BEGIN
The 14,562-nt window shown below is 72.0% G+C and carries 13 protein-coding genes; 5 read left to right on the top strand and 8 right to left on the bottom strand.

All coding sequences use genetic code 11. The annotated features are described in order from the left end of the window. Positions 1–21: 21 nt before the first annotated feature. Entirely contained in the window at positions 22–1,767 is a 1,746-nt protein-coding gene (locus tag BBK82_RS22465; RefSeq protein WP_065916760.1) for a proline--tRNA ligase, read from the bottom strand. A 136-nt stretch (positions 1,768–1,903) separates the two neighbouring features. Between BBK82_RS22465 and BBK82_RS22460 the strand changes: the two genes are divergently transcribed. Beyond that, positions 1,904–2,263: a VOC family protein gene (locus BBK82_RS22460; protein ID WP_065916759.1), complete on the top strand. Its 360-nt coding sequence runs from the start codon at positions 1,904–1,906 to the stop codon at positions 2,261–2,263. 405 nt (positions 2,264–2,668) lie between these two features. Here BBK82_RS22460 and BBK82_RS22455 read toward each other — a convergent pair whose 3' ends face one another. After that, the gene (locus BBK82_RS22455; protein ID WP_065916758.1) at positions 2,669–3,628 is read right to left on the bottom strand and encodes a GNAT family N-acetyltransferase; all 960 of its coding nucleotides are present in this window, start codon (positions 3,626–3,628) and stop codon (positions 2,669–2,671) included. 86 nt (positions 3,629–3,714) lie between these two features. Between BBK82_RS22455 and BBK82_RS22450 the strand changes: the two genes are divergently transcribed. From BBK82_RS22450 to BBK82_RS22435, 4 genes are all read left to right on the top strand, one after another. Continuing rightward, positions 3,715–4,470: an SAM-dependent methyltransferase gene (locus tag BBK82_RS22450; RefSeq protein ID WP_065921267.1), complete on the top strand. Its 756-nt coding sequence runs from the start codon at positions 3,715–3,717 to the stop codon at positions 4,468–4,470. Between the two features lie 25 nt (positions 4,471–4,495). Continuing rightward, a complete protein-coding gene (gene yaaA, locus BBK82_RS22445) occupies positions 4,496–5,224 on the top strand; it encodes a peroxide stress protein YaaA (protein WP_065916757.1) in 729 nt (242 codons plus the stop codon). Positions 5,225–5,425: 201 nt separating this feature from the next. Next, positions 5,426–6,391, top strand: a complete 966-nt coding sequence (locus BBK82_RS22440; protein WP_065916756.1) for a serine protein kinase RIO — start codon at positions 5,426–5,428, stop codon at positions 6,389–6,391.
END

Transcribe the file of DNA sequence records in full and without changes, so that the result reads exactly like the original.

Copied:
The 14,562-nt window shown below is 72.0% G+C and carries 13 protein-coding genes; 5 read left to right on the top strand and 8 right to left on the bottom strand.

All coding sequences use genetic code 11. The annotated features are described in order from the left end of the window. Positions 1–21: 21 nt before the first annotated feature. Entirely contained in the window at positions 22–1,767 is a 1,746-nt protein-coding gene (locus tag BBK82_RS22465; RefSeq protein WP_065916760.1) for a proline--tRNA ligase, read from the bottom strand. A 136-nt stretch (positions 1,768–1,903) separates the two neighbouring features. Between BBK82_RS22465 and BBK82_RS22460 the strand changes: the two genes are divergently transcribed. Beyond that, positions 1,904–2,263: a VOC family protein gene (locus BBK82_RS22460; protein ID WP_065916759.1), complete on the top strand. Its 360-nt coding sequence runs from the start codon at positions 1,904–1,906 to the stop codon at positions 2,261–2,263. 405 nt (positions 2,264–2,668) lie between these two features. Here BBK82_RS22460 and BBK82_RS22455 read toward each other — a convergent pair whose 3' ends face one another. After that, the gene (locus BBK82_RS22455; protein ID WP_065916758.1) at positions 2,669–3,628 is read right to left on the bottom strand and encodes a GNAT family N-acetyltransferase; all 960 of its coding nucleotides are present in this window, start codon (positions 3,626–3,628) and stop codon (positions 2,669–2,671) included. 86 nt (positions 3,629–3,714) lie between these two features. Between BBK82_RS22455 and BBK82_RS22450 the strand changes: the two genes are divergently transcribed. From BBK82_RS22450 to BBK82_RS22435, 4 genes are all read left to right on the top strand, one after another. Continuing rightward, positions 3,715–4,470: an SAM-dependent methyltransferase gene (locus tag BBK82_RS22450; RefSeq protein ID WP_065921267.1), complete on the top strand. Its 756-nt coding sequence runs from the start codon at positions 3,715–3,717 to the stop codon at positions 4,468–4,470. Between the two features lie 25 nt (positions 4,471–4,495). Continuing rightward, a complete protein-coding gene (gene yaaA, locus BBK82_RS22445) occupies positions 4,496–5,224 on the top strand; it encodes a peroxide stress protein YaaA (protein WP_065916757.1) in 729 nt (242 codons plus the stop codon). Positions 5,225–5,425: 201 nt separating this feature from the next. Next, positions 5,426–6,391, top strand: a complete 966-nt coding sequence (locus BBK82_RS22440; protein WP_065916756.1) for a serine protein kinase RIO — start codon at positions 5,426–5,428, stop codon at positions 6,389–6,391.